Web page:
Logo Design around Us: The Royal Parks


Even the best brand needs a little revision every millennia or so. The Royal Parks is no exception. In the late nineties, the government decided to pay a professional logo design agency to give this organisation the professional image that it deserved. The results have been magnificent.

The new logo is clever and weaves together several themes that would seem to conflict, namely nature and the crown. While we are used to seeing royals on hunting expeditions and other outdoors activities, few people associate them with the parks themselves. The use of leaves to make up an image of a crown is nothing short of brilliant. The writing is simple so as not to conflict with the strength of the image, making for a powerful logo.

This new brand already seems to have paid off for The Royal Parks. This rebranding is just one part of a national attempt to rebrand the UK, an attempt that seems to be paying off in more British people visiting British locales on holiday as well as a successful Olympic bid. However, smaller, more colloquial evidence also suggests that The Royal Parks are ascending in public favour. Most recently, Richmond upon Thames neighbourhood residents voted Richmond Park, one the The Royal Parks, as the most recognizable landmark of the area. Images of the park will appear on some Olympic memorabilia as a result, only adding to the clout of the organisation.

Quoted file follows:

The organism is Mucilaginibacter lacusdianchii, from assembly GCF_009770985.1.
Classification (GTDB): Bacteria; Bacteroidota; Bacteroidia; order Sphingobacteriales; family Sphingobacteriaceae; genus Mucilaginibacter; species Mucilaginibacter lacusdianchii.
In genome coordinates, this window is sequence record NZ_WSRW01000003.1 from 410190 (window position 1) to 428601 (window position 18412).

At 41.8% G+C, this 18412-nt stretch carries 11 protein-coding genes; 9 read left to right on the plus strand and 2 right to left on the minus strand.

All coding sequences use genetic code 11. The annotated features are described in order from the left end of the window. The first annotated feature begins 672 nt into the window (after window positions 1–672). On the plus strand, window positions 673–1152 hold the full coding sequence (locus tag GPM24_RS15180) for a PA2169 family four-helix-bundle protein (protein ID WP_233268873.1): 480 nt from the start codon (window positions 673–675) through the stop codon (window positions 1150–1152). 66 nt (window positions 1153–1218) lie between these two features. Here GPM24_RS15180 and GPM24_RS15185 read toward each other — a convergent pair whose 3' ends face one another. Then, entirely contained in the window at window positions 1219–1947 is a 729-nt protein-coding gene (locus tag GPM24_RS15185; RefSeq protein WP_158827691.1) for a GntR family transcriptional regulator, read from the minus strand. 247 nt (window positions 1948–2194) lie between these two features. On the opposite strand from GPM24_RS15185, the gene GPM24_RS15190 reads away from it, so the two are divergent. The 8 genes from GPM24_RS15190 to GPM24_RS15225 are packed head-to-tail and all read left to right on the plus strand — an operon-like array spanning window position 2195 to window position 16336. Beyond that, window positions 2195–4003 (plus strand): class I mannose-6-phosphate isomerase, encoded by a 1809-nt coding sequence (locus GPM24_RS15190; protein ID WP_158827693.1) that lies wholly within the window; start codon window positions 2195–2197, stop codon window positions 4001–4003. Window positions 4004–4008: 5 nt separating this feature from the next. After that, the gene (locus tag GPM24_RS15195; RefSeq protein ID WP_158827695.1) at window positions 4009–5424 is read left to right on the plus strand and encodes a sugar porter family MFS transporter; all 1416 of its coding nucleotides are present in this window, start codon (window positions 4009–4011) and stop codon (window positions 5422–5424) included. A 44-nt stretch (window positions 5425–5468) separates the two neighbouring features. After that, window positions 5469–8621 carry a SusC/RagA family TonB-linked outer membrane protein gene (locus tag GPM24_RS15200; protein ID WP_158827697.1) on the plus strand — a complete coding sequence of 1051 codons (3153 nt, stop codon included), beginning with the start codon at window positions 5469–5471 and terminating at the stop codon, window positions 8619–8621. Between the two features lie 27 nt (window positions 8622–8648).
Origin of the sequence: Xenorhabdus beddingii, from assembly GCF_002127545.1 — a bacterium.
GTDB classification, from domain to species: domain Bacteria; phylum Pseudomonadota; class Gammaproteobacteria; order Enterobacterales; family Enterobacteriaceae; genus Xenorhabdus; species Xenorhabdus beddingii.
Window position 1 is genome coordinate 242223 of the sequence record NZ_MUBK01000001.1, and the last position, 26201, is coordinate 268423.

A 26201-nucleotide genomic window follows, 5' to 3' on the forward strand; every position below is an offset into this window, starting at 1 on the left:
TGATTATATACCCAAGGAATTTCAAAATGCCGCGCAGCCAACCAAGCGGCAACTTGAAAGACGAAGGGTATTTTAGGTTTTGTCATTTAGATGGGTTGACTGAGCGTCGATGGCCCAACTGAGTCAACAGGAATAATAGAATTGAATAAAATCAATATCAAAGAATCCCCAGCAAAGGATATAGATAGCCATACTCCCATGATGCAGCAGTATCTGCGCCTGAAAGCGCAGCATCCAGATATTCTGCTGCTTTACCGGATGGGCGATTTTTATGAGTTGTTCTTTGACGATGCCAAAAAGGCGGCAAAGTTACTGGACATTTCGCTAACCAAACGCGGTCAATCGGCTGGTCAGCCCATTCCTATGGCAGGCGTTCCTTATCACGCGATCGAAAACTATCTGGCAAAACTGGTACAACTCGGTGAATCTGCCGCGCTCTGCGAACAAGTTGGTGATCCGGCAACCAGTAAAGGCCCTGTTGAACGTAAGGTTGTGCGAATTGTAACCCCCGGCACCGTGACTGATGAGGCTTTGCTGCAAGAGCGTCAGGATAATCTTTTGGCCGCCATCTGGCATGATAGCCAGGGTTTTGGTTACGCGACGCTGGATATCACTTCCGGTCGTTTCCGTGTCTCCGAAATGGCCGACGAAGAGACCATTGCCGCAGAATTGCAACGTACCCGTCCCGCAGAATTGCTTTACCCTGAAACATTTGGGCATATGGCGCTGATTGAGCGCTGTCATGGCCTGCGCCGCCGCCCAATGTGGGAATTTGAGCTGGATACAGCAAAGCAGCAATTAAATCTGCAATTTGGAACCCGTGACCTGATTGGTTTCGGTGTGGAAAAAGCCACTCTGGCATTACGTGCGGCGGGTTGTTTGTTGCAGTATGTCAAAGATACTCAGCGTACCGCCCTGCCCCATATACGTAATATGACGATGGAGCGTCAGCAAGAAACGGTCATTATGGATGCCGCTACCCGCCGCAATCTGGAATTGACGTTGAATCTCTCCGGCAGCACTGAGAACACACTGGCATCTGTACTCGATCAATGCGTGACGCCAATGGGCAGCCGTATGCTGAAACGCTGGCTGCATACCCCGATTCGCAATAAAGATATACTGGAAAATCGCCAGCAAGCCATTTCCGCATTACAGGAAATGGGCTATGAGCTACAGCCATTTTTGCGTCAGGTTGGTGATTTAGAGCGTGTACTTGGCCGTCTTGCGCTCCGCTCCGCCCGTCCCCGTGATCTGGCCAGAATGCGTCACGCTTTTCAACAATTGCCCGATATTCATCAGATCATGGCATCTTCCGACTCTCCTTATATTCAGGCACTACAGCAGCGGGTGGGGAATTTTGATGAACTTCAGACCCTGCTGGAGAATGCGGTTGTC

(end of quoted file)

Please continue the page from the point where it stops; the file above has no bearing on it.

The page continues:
Representatives of The Royal Parks are also in the process of developing a clothing line with the new logo. These items would be popular with tourists as well as with many markets overseas. American department store Macy’s is reportedly interested in carrying a line of casual clothing such as sweaters emblazoned with the new and attractive logo. This may actually be the first time that a government agency transforms its logo into an international clothing brand. As a bonus, revenue from the clothing line could be used to underwrite the expenses of maintaining and caring for the parks, reducing the expense shouldered by the British taxpayer.

The government is clearly seeing the results that it desired from its rebranding and new logo design, because branding and logo design seem to be a key focus of many government agencies. All around us, organisations are turning to professional marketing consultants, even if, like many government agencies, they do not truly need public approval for short term survival. If the trend continues, the rebranding of Britain may reach into some unlikely places, such as the schools, the health care system, and even the royal family.

While this may seem a little ridiculous, it is actually good marketing sense. Logo design is a crucial part of any organisation’s success, whether the entity in question is a small business, a multinational corporation, or a government agency. Because logo design is the basis of branding, which has a deep and lasting effect on public opinion, it makes sense for the government to win public support by presenting an image that we all can believe in.